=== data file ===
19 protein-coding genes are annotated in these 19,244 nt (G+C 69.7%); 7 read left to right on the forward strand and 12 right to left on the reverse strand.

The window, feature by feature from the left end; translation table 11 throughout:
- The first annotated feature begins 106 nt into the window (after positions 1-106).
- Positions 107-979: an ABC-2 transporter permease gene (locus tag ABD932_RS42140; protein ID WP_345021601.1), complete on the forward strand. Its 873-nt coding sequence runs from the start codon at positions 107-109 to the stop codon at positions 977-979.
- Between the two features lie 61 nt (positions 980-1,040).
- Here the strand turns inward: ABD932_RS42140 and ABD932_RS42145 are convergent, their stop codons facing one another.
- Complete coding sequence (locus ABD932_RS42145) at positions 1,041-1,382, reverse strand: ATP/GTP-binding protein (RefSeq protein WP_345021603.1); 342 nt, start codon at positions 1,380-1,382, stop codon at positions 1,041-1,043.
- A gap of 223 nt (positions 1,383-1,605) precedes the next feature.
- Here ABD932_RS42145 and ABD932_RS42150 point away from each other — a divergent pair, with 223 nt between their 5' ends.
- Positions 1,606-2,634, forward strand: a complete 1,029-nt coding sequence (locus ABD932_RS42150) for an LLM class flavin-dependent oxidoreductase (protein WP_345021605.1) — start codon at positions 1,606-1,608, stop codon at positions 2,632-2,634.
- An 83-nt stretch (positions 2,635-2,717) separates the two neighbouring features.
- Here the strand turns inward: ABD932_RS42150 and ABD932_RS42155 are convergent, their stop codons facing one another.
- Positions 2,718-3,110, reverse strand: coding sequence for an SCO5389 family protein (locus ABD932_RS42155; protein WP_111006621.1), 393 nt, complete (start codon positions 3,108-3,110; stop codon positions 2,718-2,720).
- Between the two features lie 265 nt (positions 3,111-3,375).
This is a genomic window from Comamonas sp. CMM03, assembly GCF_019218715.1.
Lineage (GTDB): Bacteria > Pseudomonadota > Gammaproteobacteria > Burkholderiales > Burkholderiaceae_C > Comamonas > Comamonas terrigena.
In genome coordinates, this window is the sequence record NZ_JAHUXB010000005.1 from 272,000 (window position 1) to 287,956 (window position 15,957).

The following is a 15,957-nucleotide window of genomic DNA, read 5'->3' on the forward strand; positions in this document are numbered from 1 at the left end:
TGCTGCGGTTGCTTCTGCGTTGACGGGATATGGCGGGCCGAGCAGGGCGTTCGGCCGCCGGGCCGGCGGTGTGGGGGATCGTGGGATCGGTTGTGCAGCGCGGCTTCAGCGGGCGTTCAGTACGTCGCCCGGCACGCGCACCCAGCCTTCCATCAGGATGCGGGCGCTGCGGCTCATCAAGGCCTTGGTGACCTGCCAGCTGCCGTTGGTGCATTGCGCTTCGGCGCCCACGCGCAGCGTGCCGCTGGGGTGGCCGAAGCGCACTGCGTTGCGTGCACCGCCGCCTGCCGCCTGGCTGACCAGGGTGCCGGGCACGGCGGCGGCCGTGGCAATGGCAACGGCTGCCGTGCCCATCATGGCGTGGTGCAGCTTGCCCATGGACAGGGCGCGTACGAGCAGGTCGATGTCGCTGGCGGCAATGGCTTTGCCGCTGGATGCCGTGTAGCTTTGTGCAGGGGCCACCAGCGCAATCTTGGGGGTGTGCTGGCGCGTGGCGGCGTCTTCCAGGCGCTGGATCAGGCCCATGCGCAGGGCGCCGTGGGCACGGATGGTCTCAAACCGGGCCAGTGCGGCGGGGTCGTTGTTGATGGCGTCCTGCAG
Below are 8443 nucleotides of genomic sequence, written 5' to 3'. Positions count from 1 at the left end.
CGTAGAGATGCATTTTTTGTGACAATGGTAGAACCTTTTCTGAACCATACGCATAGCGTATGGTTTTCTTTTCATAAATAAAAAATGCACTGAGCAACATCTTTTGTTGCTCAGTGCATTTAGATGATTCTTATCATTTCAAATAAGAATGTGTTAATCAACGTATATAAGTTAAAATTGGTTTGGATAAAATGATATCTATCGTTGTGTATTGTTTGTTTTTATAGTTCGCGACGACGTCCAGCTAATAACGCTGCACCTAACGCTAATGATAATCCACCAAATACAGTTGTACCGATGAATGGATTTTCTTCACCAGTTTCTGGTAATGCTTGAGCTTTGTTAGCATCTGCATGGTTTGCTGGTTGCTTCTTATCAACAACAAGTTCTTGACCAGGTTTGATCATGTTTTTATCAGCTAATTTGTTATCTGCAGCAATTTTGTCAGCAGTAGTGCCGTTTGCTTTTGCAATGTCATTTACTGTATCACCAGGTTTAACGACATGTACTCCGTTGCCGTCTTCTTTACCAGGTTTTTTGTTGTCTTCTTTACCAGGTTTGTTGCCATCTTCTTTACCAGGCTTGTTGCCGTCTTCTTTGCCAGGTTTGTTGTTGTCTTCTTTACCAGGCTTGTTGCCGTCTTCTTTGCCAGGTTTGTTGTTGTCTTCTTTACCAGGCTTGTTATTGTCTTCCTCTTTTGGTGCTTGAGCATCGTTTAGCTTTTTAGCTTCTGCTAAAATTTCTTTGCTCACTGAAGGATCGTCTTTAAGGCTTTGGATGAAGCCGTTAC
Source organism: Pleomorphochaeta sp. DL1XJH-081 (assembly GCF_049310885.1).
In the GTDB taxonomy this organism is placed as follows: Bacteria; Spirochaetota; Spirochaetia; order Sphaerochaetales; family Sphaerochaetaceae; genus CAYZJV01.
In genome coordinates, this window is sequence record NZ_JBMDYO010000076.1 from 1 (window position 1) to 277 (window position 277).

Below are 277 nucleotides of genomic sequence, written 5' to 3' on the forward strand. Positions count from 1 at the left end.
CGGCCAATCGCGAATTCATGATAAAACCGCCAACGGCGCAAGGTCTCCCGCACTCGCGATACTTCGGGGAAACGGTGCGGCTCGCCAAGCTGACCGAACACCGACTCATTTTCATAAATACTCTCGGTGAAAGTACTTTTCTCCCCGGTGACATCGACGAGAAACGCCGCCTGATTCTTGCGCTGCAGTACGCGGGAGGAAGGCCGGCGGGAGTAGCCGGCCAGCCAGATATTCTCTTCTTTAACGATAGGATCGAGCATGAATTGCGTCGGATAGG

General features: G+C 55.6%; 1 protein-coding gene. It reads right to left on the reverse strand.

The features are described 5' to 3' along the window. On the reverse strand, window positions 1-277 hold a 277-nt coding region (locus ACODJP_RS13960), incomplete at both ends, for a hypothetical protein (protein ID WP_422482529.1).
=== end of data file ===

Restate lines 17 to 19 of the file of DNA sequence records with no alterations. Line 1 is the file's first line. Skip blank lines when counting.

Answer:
In genome coordinates, this window is the sequence record NZ_JAHUXB010000005.1 from 272,000 (window position 1) to 287,956 (window position 15,957).

The following is a 15,957-nucleotide window of genomic DNA, read 5'->3' on the forward strand; positions in this document are numbered from 1 at the left end:
TGCTGCGGTTGCTTCTGCGTTGACGGGATATGGCGGGCCGAGCAGGGCGTTCGGCCGCCGGGCCGGCGGTGTGGGGGATCGTGGGATCGGTTGTGCAGCGCGGCTTCAGCGGGCGTTCAGTACGTCGCCCGGCACGCGCACCCAGCCTTCCATCAGGATGCGGGCGCTGCGGCTCATCAAGGCCTTGGTGACCTGCCAGCTGCCGTTGGTGCATTGCGCTTCGGCGCCCACGCGCAGCGTGCCGCTGGGGTGGCCGAAGCGCACTGCGTTGCGTGCACCGCCGCCTGCCGCCTGGCTGACCAGGGTGCCGGGCACGGCGGCGGCCGTGGCAATGGCAACGGCTGCCGTGCCCATCATGGCGTGGTGCAGCTTGCCCATGGACAGGGCGCGTACGAGCAGGTCGATGTCGCTGGCGGCAATGGCTTTGCCGCTGGATGCCGTGTAGCTTTGTGCAGGGGCCACCAGCGCAATCTTGGGGGTGTGCTGGCGCGTGGCGGCGTCTTCCAGGCGCTGGATCAGGCCCATGCGCAGGGCGCCGTGGGCACGGATGGTCTCAAACCGGGCCAGTGCGGCGGGGTCGTTGTTGATGGCGTCCTGCAG